• Commenting on ... Abu Dhabi Grand Prix

Earning the title

Chris Medland November 6, 2012
A focused Sebastian Vettel admitted he still targeted the podium despite starting from the pit lane © Sutton Images
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During the driver press conference on Thursday at the Yas Marina circuit, an open question was put to the drivers asking who they thought deserved to win the championship more; Fernando Alonso or Sebastian Vettel?

The stock answers came from the first four drivers - Vitaly Petrov, Daniel Ricciardo, Charles Pic and Kamui Kobayashi - who all simply pointed out that Vettel was in the best position. Felipe Massa tried to keep his team loyalties out of it, but it was Jenson Button who best summed up the situation:

"They have both done a fantastic job this year. You would say that throughout the season, Fernando has been the more consistent. In the last few races, yeah, it's been a great job by Red Bull, but also a great job by Sebastian. He's been given the equipment and he's delivered. You don't win grands prix on your own, and you don't win championships on your own, so whoever comes out on top is the driver and the team that deserves to win it."

It was clear that the questioner had hoped for one of the drivers to say Alonso deserves it more because he is in a slower car, but the drivers present were too canny for that. Still, the question betrayed the feeling that if Vettel makes it three titles in a row, he won't have deserved it…

Four wins in a row - three of them dominant and one inherited - appeared at the time to have set Vettel on a relentless path towards the hat-trick. If you'd checked the Abu Dhabi Grand Prix results at the end of qualifying and then again at the end of the race you'd be forgiven for thinking Vettel had endured a surprisingly subdued weekend; qualified third, finished third.

Nothing could have been further from the truth.

Did Vettel have luck on his side? Well, when you're starting from the pit lane things can't really be more against you. The first safety car period did not help him, as his demolition of the DRS marker board forced him to pit for a new front wing and lose track position to a number of cars; effectively resetting his race to his starting situation only with 15 less laps to recover in.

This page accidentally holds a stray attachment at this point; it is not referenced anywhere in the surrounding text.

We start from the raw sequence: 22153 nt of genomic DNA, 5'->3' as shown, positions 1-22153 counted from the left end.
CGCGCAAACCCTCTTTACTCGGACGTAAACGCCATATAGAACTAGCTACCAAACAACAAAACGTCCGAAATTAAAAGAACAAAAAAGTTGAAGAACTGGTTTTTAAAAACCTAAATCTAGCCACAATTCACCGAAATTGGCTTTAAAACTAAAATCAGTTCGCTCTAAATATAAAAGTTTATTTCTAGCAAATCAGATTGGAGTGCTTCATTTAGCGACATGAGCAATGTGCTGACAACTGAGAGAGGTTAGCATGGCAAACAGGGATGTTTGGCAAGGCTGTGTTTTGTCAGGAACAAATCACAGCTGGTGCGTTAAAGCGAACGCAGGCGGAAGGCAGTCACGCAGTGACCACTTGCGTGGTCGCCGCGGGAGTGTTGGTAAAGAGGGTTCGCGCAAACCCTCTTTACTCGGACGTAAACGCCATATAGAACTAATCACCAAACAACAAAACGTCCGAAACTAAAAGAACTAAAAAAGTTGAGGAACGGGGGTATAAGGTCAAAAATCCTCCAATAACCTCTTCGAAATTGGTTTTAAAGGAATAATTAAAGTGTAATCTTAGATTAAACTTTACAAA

Vettel defended his championship lead superbly following his exclusion from qualifying © Getty Images
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He'd shown in his early contact with Bruno Senna how eager he was to make up places, but from that point onward his race craft was exemplary. At one stage Vettel dived down the inside of two cars (a Caterham and a Marussia, admittedly) at one corner, and he was calm enough to relinquish a place back to Romain Grosjean having passed him off track.

The set-up changes made overnight were helping Vettel overtake as the usually sluggish Red Bull was suddenly fourth quickest through the speed trap with a top speed 10km/h quicker than in qualifying, but he was wrestling with a completely different beast to that he had been working on all weekend. Far from breaking the DRS and nursing his tyres from the front, Vettel was on full attack throughout.

That necessitated a second pit stop which left him a distant fourth prior to the late safety car, and while he would have finished no higher had Sergio Perez, Grosjean and team-mate Mark Webber not all tangled, it was also entirely possible that Jenson Button would have taken second from Alonso; the McLaren was quicker prior to the second safety car but duly lost the bulk tyre temperature at the slower speeds. Had Button passed the Ferrari, the damage limitation for Vettel would have been the same.

His best move came against Button - one that the McLaren driver himself admitted was "brave" considering what Vettel had to lose - and he soon set the fastest lap of the race in clear air. Vettel also set the quickest sector times in all three sectors, and this was on a weekend where the Red Bull was far from dominant, as practice and qualifying had shown.

After the race, Alonso insisted he was happy despite only taking three points out of the championship leader because his Ferrari wasn't very strong in Abu Dhabi. He was right. But Vettel also acknowledged that it was "a big chance for Ferrari and Fernando, but we didn't allow it", indicative of the fact that while he had been scything his way through the field his focus had been on the red car near the front.

Both are more than deserving of a third world title, and one suspects that whoever stays on two will have been able to do no more.

May the best man win.

Chris Medland is assistant editor at ESPNF1

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Chris Medland is assistant editor at ESPNF1 Chris Medland, who in his youth even found the Pacific GPs entertaining, talked his way in to work at the British Grand Prix and was somehow retained for three years. He also worked on the BBC's F1 output prior to becoming assistant editor ahead of the 2011 season